By on May 4, 2010


By Paul Everest – Osoyoos Times

The Town of Osoyoos is looking for a new tenant or tenants for the former health unit building located beside Town Hall on Main Street.
According to a notice on the Town’s website, proposals to lease the vacant building “for a year to year term for a minimum of two years” will be accepted until 2 p.m. on May 7.
The building has been vacant since January when the Osoyoos Health Unit moved into the former Sagebrush Lodge building on 89th Street.
Interior Health had leased the space from the Town since 1967 and, according to the Town, the annual payment for the facility at the time of the move was $22,400.
The reason for the move was space-related, as the health unit was seeking more room for its services as the Main Street building only provided 371 square metres of space.
The South Okanagan Chamber of Commerce, which closed its Osoyoos office on 85th Street on April 1, had asked the Town if it could take over a portion of the former health unit for its operations here in town for free.
The Town refused, however, and Barry Romanko, the Town’s chief administrative officer, said the reason the chamber’s request was denied because the building has “significant value” to the Town.
“Although the Chamber of Commerce is a very worthwhile community organization, Council has a responsibility to ensure that municipal resources are used to the maximum benefit of the community,” Romanko said in an email. “This property and building has significant value therefore the decision was to try and rent the building at a commercial rate.”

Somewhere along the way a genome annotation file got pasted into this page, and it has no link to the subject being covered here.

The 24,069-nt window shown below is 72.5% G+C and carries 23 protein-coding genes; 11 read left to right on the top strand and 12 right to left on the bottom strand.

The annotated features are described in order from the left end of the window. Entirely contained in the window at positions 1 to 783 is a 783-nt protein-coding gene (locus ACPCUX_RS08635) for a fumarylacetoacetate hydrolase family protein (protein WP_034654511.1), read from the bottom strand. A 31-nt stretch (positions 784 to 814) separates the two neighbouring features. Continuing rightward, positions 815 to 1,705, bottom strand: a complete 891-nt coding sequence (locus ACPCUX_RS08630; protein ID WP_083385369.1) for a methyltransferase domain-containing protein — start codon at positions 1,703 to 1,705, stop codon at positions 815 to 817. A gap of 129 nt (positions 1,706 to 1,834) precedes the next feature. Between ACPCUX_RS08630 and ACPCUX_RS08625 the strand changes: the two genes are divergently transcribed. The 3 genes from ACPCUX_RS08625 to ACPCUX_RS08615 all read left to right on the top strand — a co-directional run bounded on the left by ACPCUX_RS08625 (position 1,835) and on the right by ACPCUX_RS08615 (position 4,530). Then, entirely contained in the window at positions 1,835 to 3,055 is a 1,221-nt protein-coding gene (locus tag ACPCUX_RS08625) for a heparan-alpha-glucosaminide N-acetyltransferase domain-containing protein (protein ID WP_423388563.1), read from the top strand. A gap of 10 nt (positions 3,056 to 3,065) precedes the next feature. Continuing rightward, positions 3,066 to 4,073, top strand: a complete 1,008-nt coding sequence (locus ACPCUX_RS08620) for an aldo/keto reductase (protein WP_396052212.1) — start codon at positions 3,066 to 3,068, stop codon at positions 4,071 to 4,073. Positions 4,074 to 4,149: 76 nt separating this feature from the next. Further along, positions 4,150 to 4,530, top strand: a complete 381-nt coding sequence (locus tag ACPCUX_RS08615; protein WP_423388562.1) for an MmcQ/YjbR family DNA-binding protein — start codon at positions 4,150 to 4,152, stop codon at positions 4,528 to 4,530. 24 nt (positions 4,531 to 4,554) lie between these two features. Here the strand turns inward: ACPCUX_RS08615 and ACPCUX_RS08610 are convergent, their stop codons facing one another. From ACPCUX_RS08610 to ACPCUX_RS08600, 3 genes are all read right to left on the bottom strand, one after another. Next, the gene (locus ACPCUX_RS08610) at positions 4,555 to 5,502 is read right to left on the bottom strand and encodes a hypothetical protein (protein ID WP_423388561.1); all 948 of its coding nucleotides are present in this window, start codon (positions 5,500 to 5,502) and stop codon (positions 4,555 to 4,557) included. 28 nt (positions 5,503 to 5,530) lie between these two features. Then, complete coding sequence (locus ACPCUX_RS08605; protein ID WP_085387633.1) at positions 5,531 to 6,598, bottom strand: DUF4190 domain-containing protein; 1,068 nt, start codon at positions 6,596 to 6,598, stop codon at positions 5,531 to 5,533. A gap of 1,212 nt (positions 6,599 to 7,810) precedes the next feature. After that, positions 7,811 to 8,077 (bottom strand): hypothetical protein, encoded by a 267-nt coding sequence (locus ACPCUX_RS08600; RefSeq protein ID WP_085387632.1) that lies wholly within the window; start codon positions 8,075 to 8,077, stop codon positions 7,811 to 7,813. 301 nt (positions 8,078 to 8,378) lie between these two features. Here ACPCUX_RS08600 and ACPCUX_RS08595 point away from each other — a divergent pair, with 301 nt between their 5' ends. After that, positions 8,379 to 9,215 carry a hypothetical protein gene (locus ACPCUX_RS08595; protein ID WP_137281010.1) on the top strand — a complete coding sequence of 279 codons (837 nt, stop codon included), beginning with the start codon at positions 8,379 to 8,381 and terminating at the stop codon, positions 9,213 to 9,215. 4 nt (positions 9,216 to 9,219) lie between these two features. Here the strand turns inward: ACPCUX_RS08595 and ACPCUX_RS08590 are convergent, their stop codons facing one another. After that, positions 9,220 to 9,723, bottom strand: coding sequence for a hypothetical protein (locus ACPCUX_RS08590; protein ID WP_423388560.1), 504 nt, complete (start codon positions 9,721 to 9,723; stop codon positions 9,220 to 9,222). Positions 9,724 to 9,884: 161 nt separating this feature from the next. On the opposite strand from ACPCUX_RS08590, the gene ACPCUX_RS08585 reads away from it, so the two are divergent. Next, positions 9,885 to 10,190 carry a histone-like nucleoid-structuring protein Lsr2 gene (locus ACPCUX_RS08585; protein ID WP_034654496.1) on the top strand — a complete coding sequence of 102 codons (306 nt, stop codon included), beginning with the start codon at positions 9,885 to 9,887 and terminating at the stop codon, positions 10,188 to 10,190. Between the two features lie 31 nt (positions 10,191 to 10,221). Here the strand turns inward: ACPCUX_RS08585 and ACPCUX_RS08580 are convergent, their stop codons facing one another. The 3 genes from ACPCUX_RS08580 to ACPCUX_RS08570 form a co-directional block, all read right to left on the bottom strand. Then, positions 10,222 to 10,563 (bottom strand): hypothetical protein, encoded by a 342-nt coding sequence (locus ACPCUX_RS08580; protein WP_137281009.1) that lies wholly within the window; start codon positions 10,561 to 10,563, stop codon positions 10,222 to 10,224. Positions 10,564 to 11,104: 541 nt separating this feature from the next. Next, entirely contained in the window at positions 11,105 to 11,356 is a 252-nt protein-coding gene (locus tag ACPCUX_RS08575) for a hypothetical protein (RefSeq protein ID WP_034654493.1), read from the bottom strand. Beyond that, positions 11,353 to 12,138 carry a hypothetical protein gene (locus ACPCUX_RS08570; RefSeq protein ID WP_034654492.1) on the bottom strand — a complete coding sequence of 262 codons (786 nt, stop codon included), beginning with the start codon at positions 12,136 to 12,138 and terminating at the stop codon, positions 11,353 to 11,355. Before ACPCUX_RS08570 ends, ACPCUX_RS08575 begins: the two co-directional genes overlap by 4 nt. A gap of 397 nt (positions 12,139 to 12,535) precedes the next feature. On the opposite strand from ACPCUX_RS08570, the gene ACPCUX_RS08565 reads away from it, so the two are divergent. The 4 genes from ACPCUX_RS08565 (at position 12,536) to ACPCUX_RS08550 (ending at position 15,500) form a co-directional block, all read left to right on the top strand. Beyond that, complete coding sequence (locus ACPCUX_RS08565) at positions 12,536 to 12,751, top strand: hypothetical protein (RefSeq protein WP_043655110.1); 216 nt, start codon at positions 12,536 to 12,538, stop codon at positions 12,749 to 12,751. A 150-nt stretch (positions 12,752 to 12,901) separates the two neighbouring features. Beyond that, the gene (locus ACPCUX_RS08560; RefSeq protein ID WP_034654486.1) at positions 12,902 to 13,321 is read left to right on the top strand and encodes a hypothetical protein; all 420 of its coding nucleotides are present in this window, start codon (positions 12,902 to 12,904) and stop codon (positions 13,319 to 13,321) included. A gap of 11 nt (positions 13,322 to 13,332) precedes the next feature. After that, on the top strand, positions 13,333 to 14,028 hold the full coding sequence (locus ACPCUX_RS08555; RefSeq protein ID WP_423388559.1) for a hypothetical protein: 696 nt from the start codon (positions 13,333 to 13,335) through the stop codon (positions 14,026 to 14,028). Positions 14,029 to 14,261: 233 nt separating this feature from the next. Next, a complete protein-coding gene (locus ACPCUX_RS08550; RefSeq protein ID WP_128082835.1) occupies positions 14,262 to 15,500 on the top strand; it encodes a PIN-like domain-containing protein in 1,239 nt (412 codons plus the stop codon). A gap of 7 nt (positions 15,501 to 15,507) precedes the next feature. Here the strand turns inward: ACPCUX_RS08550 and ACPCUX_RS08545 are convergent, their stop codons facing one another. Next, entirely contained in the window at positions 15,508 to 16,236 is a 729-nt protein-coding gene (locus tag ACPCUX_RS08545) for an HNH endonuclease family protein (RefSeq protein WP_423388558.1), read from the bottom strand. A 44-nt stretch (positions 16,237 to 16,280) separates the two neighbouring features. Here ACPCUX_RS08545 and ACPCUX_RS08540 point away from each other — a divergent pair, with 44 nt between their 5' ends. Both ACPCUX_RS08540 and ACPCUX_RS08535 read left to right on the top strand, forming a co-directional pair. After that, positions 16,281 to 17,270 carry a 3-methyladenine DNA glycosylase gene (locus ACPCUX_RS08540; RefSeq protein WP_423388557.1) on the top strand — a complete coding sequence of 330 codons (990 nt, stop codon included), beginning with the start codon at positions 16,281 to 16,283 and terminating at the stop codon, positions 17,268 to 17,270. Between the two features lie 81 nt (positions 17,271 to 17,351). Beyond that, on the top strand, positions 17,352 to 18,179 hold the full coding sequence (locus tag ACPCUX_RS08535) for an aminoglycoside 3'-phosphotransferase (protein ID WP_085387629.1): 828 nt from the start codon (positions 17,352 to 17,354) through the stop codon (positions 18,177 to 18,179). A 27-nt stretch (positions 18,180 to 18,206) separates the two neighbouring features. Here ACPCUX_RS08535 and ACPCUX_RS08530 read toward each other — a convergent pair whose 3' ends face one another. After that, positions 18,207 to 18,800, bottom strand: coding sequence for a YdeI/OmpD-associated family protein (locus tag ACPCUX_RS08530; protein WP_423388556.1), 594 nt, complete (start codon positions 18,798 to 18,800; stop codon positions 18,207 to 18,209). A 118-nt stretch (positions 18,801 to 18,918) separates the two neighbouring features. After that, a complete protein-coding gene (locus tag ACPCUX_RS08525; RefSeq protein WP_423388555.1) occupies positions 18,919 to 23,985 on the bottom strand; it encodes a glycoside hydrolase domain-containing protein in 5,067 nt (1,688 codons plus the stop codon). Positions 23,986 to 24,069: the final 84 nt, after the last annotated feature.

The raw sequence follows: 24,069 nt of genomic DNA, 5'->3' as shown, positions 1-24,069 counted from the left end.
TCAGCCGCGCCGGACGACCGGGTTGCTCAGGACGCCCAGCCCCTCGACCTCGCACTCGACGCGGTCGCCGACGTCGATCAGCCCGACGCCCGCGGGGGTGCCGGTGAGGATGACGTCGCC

Chris Scheuren, the chamber’s president, said the chamber is only looking for roughly 18 square metres of space for its office here in Osoyoos.
He added that the chamber will be responding to the Town’s request for proposals for the former health unit building and its application will include a proposal to pay the Town $100 per month.
The chamber was paying between $4,500 and $5,000 to cover rent and utilities at its former office location in Osoyoos and Scheuren said the organization simply couldn’t cover those costs.
Scheuren also said if another organization or business took over the facility, the chamber is hoping it could rent the small space it requires from that organization.
Romanko said at this point there’s nothing in the Town’s request for proposals that would prevent such “subletting” from happening.
“At this time the building is being advertised for rent with no use conditions identified. At the time of receiving a proposal Council would review the proposal and assess the overall merits. The subletting of the building would be clause that would be addressed in the lease.”
Scheuren said the chamber is also looking at other possible spaces for an Osoyoos office but he would not specify what other locations it is looking at.
The vacant health unit building has also been considered as a new location for the Osoyoos Museum.
In January, the Osoyoos Museum Society’s New Museum Committee identified the facility as one of two top choices for a new home for the museum.
Gayle Cornish, the museum’s curator, said the society had not yet discussed the possibility of responding to the Town’s request for proposals.
“As far as I know there are no plans at the moment…it is too small for a museum but would make a great archives building,” Cornish said in an email. “We do like the site itself – as long as there is green space -for outside activities. (Right now our doors open onto pavement.)”
She added that the Town might also consider using the building to store some of its historic records.

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